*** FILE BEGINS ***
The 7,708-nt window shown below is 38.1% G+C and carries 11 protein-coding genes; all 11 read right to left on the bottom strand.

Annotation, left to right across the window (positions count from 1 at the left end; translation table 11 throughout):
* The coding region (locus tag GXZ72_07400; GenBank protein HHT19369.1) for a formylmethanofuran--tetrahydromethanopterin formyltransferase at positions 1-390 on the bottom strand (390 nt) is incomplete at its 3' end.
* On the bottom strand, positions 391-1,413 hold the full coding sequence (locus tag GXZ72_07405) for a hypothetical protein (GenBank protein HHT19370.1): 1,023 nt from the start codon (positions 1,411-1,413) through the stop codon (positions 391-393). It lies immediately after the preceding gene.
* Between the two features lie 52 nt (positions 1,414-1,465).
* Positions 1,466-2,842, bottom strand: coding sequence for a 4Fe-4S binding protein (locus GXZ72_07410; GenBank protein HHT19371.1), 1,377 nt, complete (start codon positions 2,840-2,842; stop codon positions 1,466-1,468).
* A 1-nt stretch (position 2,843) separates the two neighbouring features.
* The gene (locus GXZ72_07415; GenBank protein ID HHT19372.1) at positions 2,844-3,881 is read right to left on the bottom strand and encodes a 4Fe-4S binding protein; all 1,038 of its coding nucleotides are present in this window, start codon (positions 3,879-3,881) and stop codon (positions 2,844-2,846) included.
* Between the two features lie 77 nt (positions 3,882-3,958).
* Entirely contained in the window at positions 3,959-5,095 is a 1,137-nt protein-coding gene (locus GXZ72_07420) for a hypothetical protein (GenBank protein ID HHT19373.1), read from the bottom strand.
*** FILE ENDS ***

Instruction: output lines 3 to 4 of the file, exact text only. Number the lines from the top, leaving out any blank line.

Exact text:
* The coding region (locus tag GXZ72_07400; GenBank protein HHT19369.1) for a formylmethanofuran--tetrahydromethanopterin formyltransferase at positions 1-390 on the bottom strand (390 nt) is incomplete at its 3' end.
* On the bottom strand, positions 391-1,413 hold the full coding sequence (locus tag GXZ72_07405) for a hypothetical protein (GenBank protein HHT19370.1): 1,023 nt from the start codon (positions 1,411-1,413) through the stop codon (positions 391-393). It lies immediately after the preceding gene.